Every Bloody Emperor
(In The) Black Room
Childlike Faith in Childhood’s End
Van der Graaf Generator:
Hugh Banton (keyboards), Guy Evans (percussion), Peter Hammill (vocal, guitar & keyboards) & David Jackson (saxophones & flute)
Reviewed by: Rob Pennock
Reviewed: 6 May, 2005
Venue: Royal Festival Hall, London
If you wanted to write an instruction booklet on how to form a rock band, ensure its long life and success, and create huge album sales, then I doubt if Van der Graaf Generator would be a role model. VdGG first appeared in 1968 and in a matter of only six years there had been numerous changes in the line up, with songwriter and vocalist Peter Hammill and keyboard player Hugh Banton forming the nucleus of the group. The group’s original name had to be changed because of copyright problems, their equipment was twice stolen on tour and huge sales were never really achieved. Also VdGG’s rock credibility wasn’t enhanced by the original line-up all being British University graduates. VdGG disbanded on at least two occasions, disappeared from the scene, yet made several random re-appearances.
However VdGG’s style of long rock-ballads did have a small but dedicated following and about 1500 people turned up at the Royal Festival Hall for this ‘official’ reunion concert – the first since 1978. That the concert was a long way from ideal was in part down to the sound system. VdGG produces some massive sustained bass and treble-heavy climaxes and the combination of the onstage and RFH speakers was truly appalling: the bass was blurred, the treble shrieked and the balance certainly didn’t favour the sax and woodwind parts, but then that was said of the band’s balance back in 1968 so it must be intentional!
You could also hear why Van der Graaf Generator never had a number one hit; many of the songs last over 10 minutes and don’t use short three- or four-bar melodies. The vocalist – and part-time keyboard and guitar player – Peter Hamill has also lost much of the falsetto power that was his trademark in the 60s and 70s, but his voice still has richness and power and he rode the rolling waves of climaxes which characterise so much of VdGG’s music. It comes as no surprise to anyone watching Hugh Banton that he is a classically trained organist. There were moments in “Scorched Earth” where the five-part left- and right-hand chords could have been by Liszt, and there was extensive use of major and minor thirds; I couldn’t help but feel he would have been happier playing Bach! David Jackson, the saxophonist and wind player, used a lot of screaming, dissonant blues-style riffs, which gave many of the textures an avant-garde feel; and the drummer was able, with the help of the amplification, to create dense swirls and blocks of sound.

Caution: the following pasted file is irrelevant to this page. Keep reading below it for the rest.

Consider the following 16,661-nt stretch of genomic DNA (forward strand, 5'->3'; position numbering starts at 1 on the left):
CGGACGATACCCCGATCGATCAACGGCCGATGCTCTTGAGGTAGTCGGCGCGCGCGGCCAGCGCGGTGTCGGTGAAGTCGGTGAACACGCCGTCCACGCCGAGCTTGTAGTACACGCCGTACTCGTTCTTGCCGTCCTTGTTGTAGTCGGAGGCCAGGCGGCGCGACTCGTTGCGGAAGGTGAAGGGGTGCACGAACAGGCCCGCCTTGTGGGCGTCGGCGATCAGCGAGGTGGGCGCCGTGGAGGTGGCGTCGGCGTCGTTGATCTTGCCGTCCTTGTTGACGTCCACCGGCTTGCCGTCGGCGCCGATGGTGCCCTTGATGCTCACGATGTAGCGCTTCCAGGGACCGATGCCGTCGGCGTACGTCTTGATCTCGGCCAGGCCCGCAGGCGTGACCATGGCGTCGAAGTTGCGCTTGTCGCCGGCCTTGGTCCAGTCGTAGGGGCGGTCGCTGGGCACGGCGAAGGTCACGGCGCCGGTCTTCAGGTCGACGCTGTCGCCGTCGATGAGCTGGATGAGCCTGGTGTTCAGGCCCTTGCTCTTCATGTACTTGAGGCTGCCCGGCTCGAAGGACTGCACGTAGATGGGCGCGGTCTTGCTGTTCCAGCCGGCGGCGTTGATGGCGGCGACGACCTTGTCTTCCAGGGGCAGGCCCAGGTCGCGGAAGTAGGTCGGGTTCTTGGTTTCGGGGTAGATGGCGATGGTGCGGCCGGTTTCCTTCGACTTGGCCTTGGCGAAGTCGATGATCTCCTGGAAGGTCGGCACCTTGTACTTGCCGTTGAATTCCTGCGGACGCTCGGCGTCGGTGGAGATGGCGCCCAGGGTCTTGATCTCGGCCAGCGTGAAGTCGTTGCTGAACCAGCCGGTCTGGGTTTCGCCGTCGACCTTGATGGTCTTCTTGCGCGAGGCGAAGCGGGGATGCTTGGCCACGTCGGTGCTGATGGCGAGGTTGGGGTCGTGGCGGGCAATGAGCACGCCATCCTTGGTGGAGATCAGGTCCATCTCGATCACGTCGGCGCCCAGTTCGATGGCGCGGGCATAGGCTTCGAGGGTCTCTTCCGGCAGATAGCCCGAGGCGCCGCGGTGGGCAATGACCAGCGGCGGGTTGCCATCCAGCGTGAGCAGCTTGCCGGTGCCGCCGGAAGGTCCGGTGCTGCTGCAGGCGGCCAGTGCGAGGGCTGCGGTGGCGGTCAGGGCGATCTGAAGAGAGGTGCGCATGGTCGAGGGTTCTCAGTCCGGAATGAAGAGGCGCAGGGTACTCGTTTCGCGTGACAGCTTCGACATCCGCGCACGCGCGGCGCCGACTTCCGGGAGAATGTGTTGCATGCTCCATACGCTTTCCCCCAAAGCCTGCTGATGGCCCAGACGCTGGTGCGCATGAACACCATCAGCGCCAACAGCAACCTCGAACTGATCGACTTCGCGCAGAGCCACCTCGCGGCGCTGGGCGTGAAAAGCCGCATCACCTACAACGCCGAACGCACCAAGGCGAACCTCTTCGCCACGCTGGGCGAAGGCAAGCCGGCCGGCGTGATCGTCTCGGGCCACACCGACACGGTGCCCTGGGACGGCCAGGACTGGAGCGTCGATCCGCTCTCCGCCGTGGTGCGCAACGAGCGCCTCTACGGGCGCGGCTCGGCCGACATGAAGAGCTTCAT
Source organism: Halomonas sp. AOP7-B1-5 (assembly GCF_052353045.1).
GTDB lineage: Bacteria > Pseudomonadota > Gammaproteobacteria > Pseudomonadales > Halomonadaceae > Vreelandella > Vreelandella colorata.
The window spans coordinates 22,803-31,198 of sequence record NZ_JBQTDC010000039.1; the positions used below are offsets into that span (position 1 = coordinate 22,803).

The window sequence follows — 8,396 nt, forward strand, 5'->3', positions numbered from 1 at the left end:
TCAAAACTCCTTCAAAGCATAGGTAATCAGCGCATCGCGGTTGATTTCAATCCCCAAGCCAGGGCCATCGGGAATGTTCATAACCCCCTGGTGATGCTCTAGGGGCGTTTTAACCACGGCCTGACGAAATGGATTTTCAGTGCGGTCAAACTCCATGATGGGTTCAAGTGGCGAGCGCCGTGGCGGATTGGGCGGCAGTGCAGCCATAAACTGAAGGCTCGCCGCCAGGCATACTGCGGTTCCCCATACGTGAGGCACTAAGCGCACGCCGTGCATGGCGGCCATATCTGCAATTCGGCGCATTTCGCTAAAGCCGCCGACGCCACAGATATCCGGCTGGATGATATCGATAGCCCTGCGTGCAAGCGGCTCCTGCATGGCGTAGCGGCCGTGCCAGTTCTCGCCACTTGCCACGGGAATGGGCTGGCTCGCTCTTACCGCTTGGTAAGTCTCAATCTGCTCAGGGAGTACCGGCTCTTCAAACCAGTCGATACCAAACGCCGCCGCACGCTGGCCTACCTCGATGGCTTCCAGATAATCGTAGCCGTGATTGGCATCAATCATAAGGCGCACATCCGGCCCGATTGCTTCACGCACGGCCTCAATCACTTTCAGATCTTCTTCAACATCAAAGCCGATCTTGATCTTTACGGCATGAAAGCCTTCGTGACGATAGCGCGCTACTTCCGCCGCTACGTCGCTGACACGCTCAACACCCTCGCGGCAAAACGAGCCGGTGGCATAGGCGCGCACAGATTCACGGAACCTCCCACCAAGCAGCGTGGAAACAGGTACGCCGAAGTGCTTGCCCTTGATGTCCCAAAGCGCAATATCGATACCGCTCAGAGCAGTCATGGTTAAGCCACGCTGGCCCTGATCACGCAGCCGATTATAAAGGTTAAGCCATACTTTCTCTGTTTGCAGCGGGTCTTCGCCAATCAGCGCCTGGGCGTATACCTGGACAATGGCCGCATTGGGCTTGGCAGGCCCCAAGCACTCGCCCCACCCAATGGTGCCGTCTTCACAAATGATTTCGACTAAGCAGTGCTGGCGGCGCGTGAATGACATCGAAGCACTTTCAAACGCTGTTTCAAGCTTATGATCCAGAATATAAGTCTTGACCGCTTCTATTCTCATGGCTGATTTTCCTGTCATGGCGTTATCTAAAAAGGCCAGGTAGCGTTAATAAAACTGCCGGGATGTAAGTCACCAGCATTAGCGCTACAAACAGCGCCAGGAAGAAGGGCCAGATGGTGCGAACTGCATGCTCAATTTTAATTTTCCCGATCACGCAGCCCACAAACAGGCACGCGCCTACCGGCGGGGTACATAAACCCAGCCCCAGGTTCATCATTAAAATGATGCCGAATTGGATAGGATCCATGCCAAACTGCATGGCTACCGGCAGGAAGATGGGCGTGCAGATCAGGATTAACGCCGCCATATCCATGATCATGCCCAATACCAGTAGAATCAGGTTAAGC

There is a problem with VdGG though in that a whole series of these long hymn-like numbers can make them sound very much alike. You also get the impression that they are looking for something that they can’t quite achieve. Too often one crescendo would be followed by yet another and the lack of any compensating variation in dynamics lessened the numbers’ impact. These guys are serious musicians and they should trust their audience to listen to and appreciate a wider expressive range.
One thing was irritating: Hamill would go behind the drums to recover from one vocal orgiastic climax before returning for the next. Unfortunately he also took the opportunity to do a lot of swaying and waving his arms about; you can get away with that when you are 22, but not when you are 50+! That said I would certainly recommend anyone interested in the music of that era to get VdGG’s albums: in short doses they are very powerful.